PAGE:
If contraceptives are unavailable to people who need them, then there are going to be a lot (and there already are) of unwed, teenage mothers (and fathers) with little baby mouths to feed. Acknowledging that these individuals are parents, absolutely have the ability to be good parents and want what’s best for their children and themselves, is the first step. If you expect someone who has gotten pregnant from sex outside of marriage to raise a child you need to make it socially acceptable for them to do so. I am 23 years old with a college degree and in a committed relationship with my partner, but if I were to get pregnant outside of marriage I would seriously consider terminating the pregnancy for no other reason than what that would make me in the eyes of society. That’s ridiculous! Provide support to single parents, financially and socially, and you are well on your way to making this a better nation.
5) Accept that even after all of these measures have been taken, an individual may choose to terminate a pregnancy.
There will also continue to be medical emergencies that may warrant abortion. Pregnancy and the birthing process will never be 100% safe. There will never be a time when an individual with a uterus and/or children can’t die in childbirth. There will always be at least one person or one fetus for whom birth or even pregnancy could be lethal, either directly or indirectly. Abortion must remain a valid medical procedure to accommodate those circumstances.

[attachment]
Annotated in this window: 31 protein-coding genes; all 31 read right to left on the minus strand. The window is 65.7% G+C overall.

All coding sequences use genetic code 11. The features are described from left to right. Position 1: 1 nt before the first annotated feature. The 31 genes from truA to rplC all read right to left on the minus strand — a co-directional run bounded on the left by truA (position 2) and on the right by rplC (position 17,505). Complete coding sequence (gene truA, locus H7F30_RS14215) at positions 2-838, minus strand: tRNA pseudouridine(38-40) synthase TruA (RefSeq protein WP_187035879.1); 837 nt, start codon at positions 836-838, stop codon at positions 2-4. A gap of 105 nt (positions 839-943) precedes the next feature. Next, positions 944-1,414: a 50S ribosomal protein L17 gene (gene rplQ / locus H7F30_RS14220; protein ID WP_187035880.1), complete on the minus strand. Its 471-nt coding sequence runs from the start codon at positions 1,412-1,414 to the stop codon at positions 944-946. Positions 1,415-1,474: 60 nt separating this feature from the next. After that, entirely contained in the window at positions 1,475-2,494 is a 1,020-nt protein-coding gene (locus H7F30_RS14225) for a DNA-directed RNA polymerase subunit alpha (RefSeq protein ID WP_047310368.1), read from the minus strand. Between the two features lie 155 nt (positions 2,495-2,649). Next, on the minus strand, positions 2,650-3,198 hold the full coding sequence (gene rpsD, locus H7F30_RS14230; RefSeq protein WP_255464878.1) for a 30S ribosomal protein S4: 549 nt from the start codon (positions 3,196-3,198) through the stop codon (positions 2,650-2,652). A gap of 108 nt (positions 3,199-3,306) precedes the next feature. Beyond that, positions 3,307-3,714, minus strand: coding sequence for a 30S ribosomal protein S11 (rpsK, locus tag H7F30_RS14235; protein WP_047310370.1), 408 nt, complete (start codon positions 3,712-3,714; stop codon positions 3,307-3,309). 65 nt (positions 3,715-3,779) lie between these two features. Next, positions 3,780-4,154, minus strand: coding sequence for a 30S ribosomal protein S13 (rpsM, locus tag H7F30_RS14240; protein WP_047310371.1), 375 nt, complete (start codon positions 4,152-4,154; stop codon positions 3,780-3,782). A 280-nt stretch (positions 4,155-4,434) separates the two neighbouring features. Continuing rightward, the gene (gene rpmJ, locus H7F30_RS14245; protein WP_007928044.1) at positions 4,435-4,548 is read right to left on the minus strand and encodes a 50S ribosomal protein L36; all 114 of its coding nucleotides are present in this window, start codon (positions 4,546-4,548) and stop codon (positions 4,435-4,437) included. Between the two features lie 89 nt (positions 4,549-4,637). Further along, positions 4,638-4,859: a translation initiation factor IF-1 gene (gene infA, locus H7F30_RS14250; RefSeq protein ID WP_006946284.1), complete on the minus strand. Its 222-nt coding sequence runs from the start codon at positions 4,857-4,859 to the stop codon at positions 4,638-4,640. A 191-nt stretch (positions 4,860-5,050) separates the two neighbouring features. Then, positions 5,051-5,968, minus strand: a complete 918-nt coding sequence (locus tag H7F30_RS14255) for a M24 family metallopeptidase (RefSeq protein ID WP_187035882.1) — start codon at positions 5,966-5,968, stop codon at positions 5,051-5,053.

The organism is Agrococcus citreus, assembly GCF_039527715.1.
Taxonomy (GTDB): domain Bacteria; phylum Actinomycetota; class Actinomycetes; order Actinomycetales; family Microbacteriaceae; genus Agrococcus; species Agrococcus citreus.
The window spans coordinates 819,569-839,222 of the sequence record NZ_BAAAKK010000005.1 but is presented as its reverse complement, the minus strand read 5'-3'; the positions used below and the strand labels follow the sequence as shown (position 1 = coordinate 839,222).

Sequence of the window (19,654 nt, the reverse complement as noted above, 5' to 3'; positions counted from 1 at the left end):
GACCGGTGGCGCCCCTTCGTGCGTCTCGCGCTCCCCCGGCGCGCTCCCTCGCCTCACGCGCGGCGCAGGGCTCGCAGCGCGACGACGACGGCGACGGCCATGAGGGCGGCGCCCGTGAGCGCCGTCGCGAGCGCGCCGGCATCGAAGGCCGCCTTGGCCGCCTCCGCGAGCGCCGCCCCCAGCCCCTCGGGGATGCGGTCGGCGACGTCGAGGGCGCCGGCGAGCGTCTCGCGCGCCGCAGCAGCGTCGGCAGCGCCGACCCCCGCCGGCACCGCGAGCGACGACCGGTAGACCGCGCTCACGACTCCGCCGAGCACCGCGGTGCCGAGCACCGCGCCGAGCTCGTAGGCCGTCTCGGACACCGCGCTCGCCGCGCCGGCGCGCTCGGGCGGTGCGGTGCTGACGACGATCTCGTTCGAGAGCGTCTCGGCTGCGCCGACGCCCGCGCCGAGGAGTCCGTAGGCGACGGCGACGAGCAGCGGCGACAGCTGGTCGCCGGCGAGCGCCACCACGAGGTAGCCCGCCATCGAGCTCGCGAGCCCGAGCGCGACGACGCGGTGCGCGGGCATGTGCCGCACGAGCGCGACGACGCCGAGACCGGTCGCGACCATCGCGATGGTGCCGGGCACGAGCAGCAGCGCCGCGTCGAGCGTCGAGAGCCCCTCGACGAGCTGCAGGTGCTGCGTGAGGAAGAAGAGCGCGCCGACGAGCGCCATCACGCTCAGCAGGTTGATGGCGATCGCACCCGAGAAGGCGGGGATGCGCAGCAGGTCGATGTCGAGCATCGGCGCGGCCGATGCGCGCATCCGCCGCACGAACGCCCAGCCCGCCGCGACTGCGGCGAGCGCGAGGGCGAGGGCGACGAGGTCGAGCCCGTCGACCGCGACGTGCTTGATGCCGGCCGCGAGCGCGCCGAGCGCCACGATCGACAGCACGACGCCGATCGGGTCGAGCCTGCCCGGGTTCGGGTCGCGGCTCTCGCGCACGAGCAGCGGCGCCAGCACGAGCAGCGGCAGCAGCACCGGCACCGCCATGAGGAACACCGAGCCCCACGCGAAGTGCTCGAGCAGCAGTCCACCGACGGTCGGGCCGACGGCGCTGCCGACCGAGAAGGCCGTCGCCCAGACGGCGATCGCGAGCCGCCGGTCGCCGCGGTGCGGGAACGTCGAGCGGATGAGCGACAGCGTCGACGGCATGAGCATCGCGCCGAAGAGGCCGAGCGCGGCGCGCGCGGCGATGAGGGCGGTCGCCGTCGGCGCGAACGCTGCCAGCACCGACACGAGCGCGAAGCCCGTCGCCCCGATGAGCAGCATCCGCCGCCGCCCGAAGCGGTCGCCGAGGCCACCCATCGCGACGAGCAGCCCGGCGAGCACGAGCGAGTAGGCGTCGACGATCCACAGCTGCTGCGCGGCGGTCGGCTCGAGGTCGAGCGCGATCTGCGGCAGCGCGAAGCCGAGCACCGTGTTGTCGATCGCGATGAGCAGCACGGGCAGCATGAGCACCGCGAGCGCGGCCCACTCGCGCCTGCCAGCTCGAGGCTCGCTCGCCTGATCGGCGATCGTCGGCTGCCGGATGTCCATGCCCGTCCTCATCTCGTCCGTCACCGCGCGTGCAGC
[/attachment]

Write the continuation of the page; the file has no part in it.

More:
And even as we must remove the stigma surrounding single parents, we must remove the stigma surrounding individuals who choose not to reproduce and not to raise children. Sex is not just for reproduction, but can also be a healthy expression of pleasure. Even today’s contraceptives are not always 100% effective, meaning that pregnancy can result even if birth control was employed to the best of the user’s ability. Abortion is a personal choice that no one takes lightly. Many people call for pro-choice supporters to respect life. I do. I respect the life of every individual who chooses abortion and accept that they live in circumstances I could never fully comprehend and have no right in which to interfere. THAT is having respect for life; already living, breathing, meaningful life.
Now, many of the things I listed above are not going to go over well. But I said from the very beginning that I was going to be real with you. You want change? You need to talk about the issues I listed above to get it. You don’t get to ask everyone who is pro-choice to give up everything. You can’t take contraceptives, abortion, and play the blame game every time someone gets pregnant outside of marriage.
We are an ever-evolving species and our society should be representative of that. We are steadily tearing each other apart, but if we want to survive we must pull together and really talk about the issues at play here.
I’ve given you the talking points. Now it’s your turn. Discuss.
Written by Emily Vrotsos
Follow her musings on having a trans sibling, books she’s reading, and how she does feminism at Bend it. Break it. All of it. and her gardening and sustainability endeavors at The Outdoor Amateur. She also has fun on Twitter and is a little bit obsessed with Pinterest.